Blockchain | How It Works
As we now know, blocks on Bitcoin’s blockchain store data about monetary transactions. Today, there are more than 10,000 other cryptocurrency systems running on blockchain. But it turns out that blockchain is actually a reliable way of storing data about other types of transactions as well.
Some companies that have already incorporated blockchain include Walmart, Pfizer, AIG, Siemens, Unilever, and a host of others. For example, IBM has created its Food Trust blockchain to trace the journey that food products take to get to their locations.3
Why do this? The food industry has seen countless outbreaks of E. coli, salmonella, and listeria, as well as hazardous materials being accidentally introduced to foods. In the past, it has taken weeks to find the source of these outbreaks or the cause of sickness from what people are eating. Using blockchain gives brands the ability to track a food product’s route from its origin, through each stop it makes, and finally, its delivery. If a food is found to be contaminated, then it can be traced all the way back through each stop to its origin. Not only that, but these companies can also now see everything else it may have come in contact with, allowing the identification of the problem to occur far sooner and potentially saving lives. This is one example of blockchain in practice, but there are many other forms of blockchain implementation.
Healthcare providers can leverage blockchain to securely store their patients’ medical records. When a medical record is generated and signed, it can be written into the blockchain, which provides patients with the proof and confidence that the record cannot be changed. These personal health records could be encoded and stored on the blockchain with a private key, so that they are only accessible by certain individuals, thereby ensuring privacy.
If you have ever spent time in your local Recorder’s Office, you will know that the process of recording property rights is both burdensome and inefficient. Today, a physical deed must be delivered to a government employee at the local recording office, where it is manually entered into the county’s central database and public index. In the case of a property dispute, claims to the property must be reconciled with the public index.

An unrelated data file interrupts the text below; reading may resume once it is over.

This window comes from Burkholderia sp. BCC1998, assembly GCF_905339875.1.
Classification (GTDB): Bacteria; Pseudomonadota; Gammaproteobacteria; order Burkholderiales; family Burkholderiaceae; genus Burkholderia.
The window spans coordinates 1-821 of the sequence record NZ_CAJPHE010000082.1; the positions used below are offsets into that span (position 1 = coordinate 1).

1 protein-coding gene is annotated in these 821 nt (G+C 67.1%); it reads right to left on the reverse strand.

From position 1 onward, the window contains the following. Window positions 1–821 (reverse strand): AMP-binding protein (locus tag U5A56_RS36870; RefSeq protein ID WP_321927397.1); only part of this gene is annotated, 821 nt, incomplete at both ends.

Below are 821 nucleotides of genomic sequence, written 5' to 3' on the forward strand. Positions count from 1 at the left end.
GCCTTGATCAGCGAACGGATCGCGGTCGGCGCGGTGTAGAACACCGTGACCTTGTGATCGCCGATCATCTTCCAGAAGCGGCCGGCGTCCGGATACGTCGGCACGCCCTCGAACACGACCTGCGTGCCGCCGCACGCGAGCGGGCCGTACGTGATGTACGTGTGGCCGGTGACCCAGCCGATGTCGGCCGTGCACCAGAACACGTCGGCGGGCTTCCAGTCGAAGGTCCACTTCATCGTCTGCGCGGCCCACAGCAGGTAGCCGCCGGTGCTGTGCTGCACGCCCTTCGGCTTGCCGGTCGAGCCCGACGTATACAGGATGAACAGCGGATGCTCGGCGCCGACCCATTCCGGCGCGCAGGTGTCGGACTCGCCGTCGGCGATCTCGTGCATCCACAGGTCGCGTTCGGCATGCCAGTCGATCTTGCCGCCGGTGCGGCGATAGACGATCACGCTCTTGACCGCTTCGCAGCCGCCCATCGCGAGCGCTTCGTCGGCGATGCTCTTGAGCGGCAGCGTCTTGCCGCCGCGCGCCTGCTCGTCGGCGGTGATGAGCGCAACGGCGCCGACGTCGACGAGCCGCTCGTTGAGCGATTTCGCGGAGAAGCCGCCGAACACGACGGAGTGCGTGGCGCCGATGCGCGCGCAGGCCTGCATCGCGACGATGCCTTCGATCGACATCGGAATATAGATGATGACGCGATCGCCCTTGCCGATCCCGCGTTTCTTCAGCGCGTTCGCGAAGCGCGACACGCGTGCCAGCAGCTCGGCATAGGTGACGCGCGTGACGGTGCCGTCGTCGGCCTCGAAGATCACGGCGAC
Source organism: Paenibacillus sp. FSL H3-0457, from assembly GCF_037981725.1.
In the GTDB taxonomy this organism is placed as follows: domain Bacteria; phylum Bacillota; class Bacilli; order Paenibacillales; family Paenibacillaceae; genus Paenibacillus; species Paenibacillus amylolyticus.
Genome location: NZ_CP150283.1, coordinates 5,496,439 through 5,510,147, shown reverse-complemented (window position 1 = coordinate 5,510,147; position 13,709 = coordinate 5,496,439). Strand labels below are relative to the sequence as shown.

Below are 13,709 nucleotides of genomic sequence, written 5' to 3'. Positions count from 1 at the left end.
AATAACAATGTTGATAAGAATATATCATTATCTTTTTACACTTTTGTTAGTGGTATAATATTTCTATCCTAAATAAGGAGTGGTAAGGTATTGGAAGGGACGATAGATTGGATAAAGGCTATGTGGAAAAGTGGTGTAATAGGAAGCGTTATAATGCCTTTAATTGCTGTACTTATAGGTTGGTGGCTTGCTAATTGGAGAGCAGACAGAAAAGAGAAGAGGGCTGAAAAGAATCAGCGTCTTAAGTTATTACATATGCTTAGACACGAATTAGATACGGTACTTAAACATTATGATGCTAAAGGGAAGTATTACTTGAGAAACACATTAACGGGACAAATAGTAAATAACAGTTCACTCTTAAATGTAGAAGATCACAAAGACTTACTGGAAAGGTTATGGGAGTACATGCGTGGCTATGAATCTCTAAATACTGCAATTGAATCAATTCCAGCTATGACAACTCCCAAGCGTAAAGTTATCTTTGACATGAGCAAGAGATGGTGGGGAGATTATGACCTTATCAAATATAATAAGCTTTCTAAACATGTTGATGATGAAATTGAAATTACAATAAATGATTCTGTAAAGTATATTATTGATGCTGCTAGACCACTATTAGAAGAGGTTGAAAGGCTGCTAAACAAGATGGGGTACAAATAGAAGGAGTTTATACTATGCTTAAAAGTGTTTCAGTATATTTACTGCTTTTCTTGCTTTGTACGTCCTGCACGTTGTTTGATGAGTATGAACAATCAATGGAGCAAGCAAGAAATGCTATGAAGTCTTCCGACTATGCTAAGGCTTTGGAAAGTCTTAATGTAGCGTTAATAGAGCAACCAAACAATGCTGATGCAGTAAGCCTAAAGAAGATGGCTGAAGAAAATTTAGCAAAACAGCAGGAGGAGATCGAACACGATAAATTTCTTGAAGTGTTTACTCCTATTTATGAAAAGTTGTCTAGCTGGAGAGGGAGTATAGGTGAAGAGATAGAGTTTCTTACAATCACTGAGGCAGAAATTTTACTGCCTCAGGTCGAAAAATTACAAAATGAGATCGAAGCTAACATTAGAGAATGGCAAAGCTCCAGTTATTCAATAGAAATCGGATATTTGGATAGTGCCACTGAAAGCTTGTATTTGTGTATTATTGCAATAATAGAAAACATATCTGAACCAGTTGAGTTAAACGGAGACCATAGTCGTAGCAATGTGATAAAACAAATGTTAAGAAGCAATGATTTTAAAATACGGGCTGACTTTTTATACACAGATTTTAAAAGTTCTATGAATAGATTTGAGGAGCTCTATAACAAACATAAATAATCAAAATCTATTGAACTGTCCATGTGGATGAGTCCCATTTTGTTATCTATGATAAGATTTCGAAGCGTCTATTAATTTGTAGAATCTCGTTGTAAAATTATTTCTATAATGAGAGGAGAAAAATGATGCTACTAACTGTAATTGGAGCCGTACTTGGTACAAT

This process is not just costly and time-consuming—it is also prone to human error, where each inaccuracy makes tracking property ownership less efficient. Blockchain has the potential to eliminate the need for scanning documents and tracking down physical files in a local recording office. If property ownership is stored and verified on the blockchain, owners can trust that their deed is accurate and permanently recorded.
In war-torn countries or areas that have little to no government or financial infrastructure, and certainly no Recorder’s Office, it can be nearly impossible to prove ownership of a property. If a group of people living in such an area is able to leverage blockchain, then transparent and clear time lines of property ownership could be established.
A smart contract is a computer code that can be built into the blockchain to facilitate, verify, or negotiate a contract agreement. Smart contracts operate under a set of conditions to which users agree. When those conditions are met, the terms of the agreement are automatically carried out.
Say, for example, that a potential tenant would like to lease an apartment using a smart contract. The landlord agrees to give the tenant the door code to the apartment as soon as the tenant pays the security deposit. Both the tenant and the landlord would send their respective portions of the deal to the smart contract, which would hold onto and automatically exchange the door code for the security deposit on the date when the lease begins. If the landlord doesn’t supply the door code by the lease date, then the smart contract refunds the security deposit. This would eliminate the fees and processes typically associated with the use of a notary, a third-party mediator, or attorneys.
As in the IBM Food Trust example, suppliers can use blockchain to record the origins of materials that they have purchased. This would allow companies to verify the authenticity of not only their products but also common labels such as “Organic,” “Local,” and “Fair Trade.”
As reported by Forbes, the food industry is increasingly adopting the use of blockchain to track the path and safety of food throughout the farm-to-user journey.4
As mentioned above, blockchain could be used to facilitate a modern voting system. Voting with blockchain carries the potential to eliminate election fraud and boost voter turnout, as was tested in the November 2018 midterm elections in West Virginia.5 Using blockchain in this way would make votes nearly impossible to tamper with. The blockchain protocol would also maintain transparency in the electoral process, reducing the personnel needed to conduct an election and providing officials with nearly instant results. This would eliminate the need for recounts or any real concern that fraud might threaten the election.